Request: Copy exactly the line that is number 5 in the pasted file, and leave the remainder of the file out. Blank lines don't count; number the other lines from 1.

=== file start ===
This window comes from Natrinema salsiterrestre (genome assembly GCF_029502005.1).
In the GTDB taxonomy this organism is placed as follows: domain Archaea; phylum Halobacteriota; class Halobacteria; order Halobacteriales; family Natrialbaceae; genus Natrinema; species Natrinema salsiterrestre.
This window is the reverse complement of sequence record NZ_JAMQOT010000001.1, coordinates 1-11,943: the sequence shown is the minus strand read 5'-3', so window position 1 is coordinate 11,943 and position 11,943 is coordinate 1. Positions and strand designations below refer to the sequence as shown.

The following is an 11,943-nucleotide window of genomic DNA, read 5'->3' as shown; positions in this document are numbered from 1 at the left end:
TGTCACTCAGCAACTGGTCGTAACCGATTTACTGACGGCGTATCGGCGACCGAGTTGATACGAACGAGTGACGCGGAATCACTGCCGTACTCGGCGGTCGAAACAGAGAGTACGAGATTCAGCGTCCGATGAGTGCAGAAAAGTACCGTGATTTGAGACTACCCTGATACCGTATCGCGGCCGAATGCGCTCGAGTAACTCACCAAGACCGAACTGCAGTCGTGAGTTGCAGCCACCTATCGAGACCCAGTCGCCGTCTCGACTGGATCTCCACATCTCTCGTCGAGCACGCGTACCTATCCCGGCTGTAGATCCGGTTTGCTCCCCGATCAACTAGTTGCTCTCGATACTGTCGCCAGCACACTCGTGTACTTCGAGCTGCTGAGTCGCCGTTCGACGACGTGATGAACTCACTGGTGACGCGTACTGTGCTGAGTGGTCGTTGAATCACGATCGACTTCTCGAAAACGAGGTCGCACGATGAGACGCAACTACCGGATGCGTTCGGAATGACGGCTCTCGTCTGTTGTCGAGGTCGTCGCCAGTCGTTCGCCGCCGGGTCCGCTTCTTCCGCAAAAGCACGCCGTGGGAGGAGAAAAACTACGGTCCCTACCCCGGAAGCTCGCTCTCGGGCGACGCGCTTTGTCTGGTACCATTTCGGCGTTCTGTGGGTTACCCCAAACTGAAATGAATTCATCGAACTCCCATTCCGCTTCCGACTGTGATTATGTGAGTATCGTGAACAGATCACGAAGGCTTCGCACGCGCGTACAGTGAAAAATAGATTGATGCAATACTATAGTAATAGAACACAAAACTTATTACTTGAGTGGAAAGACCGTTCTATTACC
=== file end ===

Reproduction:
TGTCACTCAGCAACTGGTCGTAACCGATTTACTGACGGCGTATCGGCGACCGAGTTGATACGAACGAGTGACGCGGAATCACTGCCGTACTCGGCGGTCGAAACAGAGAGTACGAGATTCAGCGTCCGATGAGTGCAGAAAAGTACCGTGATTTGAGACTACCCTGATACCGTATCGCGGCCGAATGCGCTCGAGTAACTCACCAAGACCGAACTGCAGTCGTGAGTTGCAGCCACCTATCGAGACCCAGTCGCCGTCTCGACTGGATCTCCACATCTCTCGTCGAGCACGCGTACCTATCCCGGCTGTAGATCCGGTTTGCTCCCCGATCAACTAGTTGCTCTCGATACTGTCGCCAGCACACTCGTGTACTTCGAGCTGCTGAGTCGCCGTTCGACGACGTGATGAACTCACTGGTGACGCGTACTGTGCTGAGTGGTCGTTGAATCACGATCGACTTCTCGAAAACGAGGTCGCACGATGAGACGCAACTACCGGATGCGTTCGGAATGACGGCTCTCGTCTGTTGTCGAGGTCGTCGCCAGTCGTTCGCCGCCGGGTCCGCTTCTTCCGCAAAAGCACGCCGTGGGAGGAGAAAAACTACGGTCCCTACCCCGGAAGCTCGCTCTCGGGCGACGCGCTTTGTCTGGTACCATTTCGGCGTTCTGTGGGTTACCCCAAACTGAAATGAATTCATCGAACTCCCATTCCGCTTCCGACTGTGATTATGTGAGTATCGTGAACAGATCACGAAGGCTTCGCACGCGCGTACAGTGAAAAATAGATTGATGCAATACTATAGTAATAGAACACAAAACTTATTACTTGAGTGGAAAGACCGTTCTATTACC